Looks like the 2013-2014 television season will be a rebuilding year for SNL.
An unnamed source at NBC has confirmed to the New York Post that longtime castmember Fred Armisen has decided to exit the sketch show after 11 seasons. That same source tells the Post that SNL veteran Jason Sudeikis will “probably” leave the show as well this year. NBC had no comment, and reps for Armisen and Sudeikis didn’t immediately respond to EW’s inquiries.
It would hardly be a shock if these exit rumors turn out to be true. While Armisen was once a dominant presence on Saturday Night Live, his appearances on the show have grown less frequent since he began devoting himself to his own sketch series, IFC’s Portlandia, in 2010. And Sudeikis has been pondering leaving the show for nearly a year. READ FULL STORY
SPOILER ALERT, Newbies. If you haven’t seen tonight’s New Girl, read no further. For everyone who has, click through now!
“I’ve been on Conan O’Brien like 47 times, and you don’t know who I am, right?” asks Marc Maron in the premiere episode of Maron, a new IFC comedy that’s based on his real life as a comedian and podcast host. He’s talking to his veterinarian, which is kind of funny: What kind of self-important blowhard cares if his veterinarian knows who he is? But really, he’s talking to you and me and anyone else who might’ve caught his show while flipping through the channels. Because nothing is more important to Maron than making sure that everyone knows who he is.
Tom Chadwick is an affable British-Irish chap stuck in a bad patch. He’s reeling from a breakup, and he’s just been made redundant at his job. His longtime best friend keeps setting him up on disastrous dates with dim-witted women. Tom needs to Move Along, Please!, to borrow the title from his father’s favorite sitcom. Into Tom’s stultifying life drops a box of heirlooms bequeathed by a dead great-aunt. He begins investigating the knotty roots of his screwy family history, which takes this hangdog Homer on an absurdly funny odyssey into oddball quarters and pastimes (pantomime horse racing, anyone?). Tom, a product of his reality TV/self-documenting generation, allows a film crew to record his journey of discovery. Look, everybody! I’m interesting!
Who’s that girl? It’s Swift!
For New Girl‘s relationship-centric May 14 finale, who better to cameo as a wedding guest than Taylor Swift (right, with star Zooey Deschanel) — the music megastar who wrote the (song)book on love, break-ups, and everything in between? Swift cameos as a woman named Elaine. Though showrunner Liz Meriwether remains coy about what exactly brings Elaine to the nuptials of Cece (Hannah Simone) and Shivrang (Satya Bhabha), she admits the casting was no coincidence. “I’m a huge fan of hers,” she says. “I was fully geeking out about meeting [Taylor]. I didn’t go to meet her right away because I kind of had to compose myself — there’s a 14-year-old girl inside of me.” Apparently the feeling was mutual, Meriwether recalls: “She was quoting lines to us from the show. It was a really exciting night.” READ FULL STORY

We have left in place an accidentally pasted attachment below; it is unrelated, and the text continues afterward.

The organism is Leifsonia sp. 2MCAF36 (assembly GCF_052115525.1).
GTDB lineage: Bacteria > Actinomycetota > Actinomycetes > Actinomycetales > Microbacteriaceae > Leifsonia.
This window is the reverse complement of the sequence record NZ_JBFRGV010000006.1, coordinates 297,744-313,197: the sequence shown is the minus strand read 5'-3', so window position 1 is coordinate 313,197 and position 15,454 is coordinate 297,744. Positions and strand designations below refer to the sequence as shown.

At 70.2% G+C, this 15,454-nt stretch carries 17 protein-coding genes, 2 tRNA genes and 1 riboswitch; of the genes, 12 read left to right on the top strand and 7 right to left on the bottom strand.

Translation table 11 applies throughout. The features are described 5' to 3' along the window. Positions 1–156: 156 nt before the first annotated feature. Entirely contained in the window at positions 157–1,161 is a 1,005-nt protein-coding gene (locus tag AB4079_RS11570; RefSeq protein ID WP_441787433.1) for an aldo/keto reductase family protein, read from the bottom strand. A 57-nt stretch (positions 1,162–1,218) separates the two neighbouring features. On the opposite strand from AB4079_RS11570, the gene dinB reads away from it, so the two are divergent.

Comedy Central just scribbled another line onto Chris Hardwick’s jam-packed dance card.
The 41-year-old comedian, who got his start hosting MTV’s dating show Singled Out in the mid ’90s, already produces his weekly Nerdist podcast, hosts AMC’s Walking Dead companion talk show Talking Dead, hosts a weekly Nerdist chat show on BBC America, runs Los Angeles’s Nerdist Theater, and voices one of the title characters on Nickelodeon’s upcoming cartoon Sanjay and Craig. And later this year, he’ll add another line to his resume: EW has confirmed that Comedy Central will launch a Hardwick-hosted late night show to air after The Colbert Report four nights a week, starting this fall. Deadline first reported the news. READ FULL STORY
Orange is the New Black, Jenji Kohan’s new dramedy, will premiere its 13 one-hour episodes on Netflix on July 11.
An adaptation of Piper Kerman’s memoir (subtitled, “My Year in a Women’s Prison”), Orange stars Taylor Schilling as Piper Chapman, who ends up behind bars thanks to a long-ago relationship with a drug runner played by Laura Prepon. Jason Biggs’ is Piper’s fiancé. Kohan will serve as exec producer, writing the first and last episodes of the series, which will be her first project following Weeds.